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What Licenses Does An Event Planning Business Need?

What Licenses Does An Event Planning Business Need?

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What Licenses Does An Event Planning Business Need?

It may not be the most fun part of opening a business, but you will likely need a few different licenses and permits to start a successful event planning business.

Here we’ll break down the different types of permits and licenses event planners may need, along with sharing some resources to help get you started.

Let’s consider which licenses to consider when starting an event planning business.

Related: Guide to starting an event planning business

While we have researched what licenses and permits your business may need, please be aware that there is no way for us to have uncovered every state and local requirement.

To not miss any important licenses and permits, we recommend also checking with your local Chamber of Commerce, economic development agency, or use a business license service like Incfile or LegalZoom.

What Licenses Do You Need to Start an Event Planning Business?

Even though there are no licenses specifically for an event planning business, there are several general business licenses and registrations that may be needed.

Business Structure

One of the first registrations to complete when starting an event planning business is selecting a business structure. A business structure refers to how a business is organized to operate. It should be at the top of your list because the other licenses your business will need will require the business’s legal name, which can’t be registered until the business entity is formed.

The four main types of business structures include the sole proprietorship, partnership, corporation, and Limited Liability Company (LLC).

Related: What is the difference between a sole proprietorship, partnership, corporation, or LLC?

Business Name Registration

While not necessarily a business license, it’s worth noting that to use a name for a business, many states require the registration of that name. Making matters more complicated, the process of name registration is different by state and the type of business entity.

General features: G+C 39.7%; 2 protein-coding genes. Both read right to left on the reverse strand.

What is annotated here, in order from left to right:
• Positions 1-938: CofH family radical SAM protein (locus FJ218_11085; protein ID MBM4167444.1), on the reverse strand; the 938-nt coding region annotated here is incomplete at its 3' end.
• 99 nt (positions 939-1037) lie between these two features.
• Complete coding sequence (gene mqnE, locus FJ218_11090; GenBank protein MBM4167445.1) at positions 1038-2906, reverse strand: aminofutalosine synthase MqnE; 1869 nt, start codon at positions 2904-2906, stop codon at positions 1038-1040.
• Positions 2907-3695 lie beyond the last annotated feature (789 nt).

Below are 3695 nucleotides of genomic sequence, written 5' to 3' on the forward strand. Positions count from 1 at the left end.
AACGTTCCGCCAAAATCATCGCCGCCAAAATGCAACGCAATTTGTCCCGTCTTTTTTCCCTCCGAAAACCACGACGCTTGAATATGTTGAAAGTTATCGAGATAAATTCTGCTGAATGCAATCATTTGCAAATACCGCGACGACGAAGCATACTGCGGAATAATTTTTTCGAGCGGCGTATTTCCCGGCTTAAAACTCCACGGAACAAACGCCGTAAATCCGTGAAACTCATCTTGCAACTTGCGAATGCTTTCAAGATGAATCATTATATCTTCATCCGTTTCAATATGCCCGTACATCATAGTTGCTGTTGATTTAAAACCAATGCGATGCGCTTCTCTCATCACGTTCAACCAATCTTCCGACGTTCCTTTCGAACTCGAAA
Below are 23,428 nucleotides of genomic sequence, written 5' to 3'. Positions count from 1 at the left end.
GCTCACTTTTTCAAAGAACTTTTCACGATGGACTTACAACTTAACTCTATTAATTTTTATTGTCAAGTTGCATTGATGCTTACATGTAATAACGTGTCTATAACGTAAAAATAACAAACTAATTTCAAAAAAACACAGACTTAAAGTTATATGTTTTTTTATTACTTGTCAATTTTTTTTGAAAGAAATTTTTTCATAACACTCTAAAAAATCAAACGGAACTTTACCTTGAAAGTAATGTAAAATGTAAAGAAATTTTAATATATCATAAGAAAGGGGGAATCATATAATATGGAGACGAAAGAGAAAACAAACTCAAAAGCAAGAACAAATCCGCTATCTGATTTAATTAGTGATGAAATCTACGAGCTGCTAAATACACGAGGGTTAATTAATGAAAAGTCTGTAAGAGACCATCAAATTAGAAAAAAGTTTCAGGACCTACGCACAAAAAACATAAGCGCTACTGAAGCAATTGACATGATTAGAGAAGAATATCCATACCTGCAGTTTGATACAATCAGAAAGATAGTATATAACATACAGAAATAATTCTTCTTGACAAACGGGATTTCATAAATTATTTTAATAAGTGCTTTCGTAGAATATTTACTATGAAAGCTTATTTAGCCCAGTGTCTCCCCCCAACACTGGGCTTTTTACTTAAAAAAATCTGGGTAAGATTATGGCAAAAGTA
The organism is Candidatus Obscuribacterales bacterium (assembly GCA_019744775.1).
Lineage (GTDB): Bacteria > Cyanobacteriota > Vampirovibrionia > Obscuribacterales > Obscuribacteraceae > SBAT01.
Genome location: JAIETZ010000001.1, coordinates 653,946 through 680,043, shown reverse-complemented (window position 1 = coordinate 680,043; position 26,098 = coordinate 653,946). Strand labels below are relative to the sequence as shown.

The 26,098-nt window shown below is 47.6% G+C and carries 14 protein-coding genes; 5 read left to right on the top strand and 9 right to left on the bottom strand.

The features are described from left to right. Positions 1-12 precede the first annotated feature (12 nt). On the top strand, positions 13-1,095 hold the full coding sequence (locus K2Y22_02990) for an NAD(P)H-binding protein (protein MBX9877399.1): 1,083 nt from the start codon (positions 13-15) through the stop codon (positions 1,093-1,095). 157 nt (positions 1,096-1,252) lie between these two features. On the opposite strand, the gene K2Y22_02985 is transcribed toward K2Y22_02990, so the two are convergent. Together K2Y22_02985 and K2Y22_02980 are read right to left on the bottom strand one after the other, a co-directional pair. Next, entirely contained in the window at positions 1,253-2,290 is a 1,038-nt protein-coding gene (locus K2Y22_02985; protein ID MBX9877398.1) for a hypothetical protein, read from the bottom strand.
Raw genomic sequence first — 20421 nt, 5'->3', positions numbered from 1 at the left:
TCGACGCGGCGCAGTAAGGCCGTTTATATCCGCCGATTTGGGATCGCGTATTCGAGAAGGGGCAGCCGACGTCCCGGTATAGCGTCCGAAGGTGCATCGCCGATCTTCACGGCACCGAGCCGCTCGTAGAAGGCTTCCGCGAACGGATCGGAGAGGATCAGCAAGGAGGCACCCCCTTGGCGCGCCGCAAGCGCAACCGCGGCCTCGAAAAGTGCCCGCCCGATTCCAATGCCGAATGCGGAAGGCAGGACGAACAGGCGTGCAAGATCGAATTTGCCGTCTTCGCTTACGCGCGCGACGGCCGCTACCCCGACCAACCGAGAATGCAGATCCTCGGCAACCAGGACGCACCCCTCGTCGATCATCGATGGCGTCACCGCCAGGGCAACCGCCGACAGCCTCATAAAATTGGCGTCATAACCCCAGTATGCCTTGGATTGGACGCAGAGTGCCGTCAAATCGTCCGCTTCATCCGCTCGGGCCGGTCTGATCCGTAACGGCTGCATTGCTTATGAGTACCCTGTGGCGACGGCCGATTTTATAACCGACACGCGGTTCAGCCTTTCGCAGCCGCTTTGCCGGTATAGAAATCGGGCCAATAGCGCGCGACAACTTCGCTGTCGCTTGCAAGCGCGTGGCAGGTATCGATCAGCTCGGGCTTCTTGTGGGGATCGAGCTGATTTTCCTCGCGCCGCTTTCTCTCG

For instance, sole proprietorships and partnerships generally need to register a business name (also referred to as a Doing Business As, DBA, trade name, fictitious name, or assumed name).

Learn: How to register a DBA

Corporations and LLCs register the business name when the entity is formed with the state.

General Business License or Permit

Depending on where the business is located, a general business license or permit may be required. A few states require a business license; however, they are more commonly found at the city level.

Learn more: Business license requirements by state

Federal Employer Identification Number

The Federal Employer Identification Number (also referred to as a FEIN, Employer Identification Number, EIN, or Federal Tax ID Number) is a unique nine-digit number that identifies a business with the Internal Revenue Service (IRS).

Any business with employees or those that form as a partnership, corporation, and in many cases an LLC, the business will need to get an EIN.

Sole proprietors and single-owner LLCs without employees can instead use the owner’s social security number.

The FEIN or owner’s social security number will be used to open a business bank account, apply for a business credit card, and to hire employees.

Learn: How to get an EIN 

Sales Tax Permit or Business Number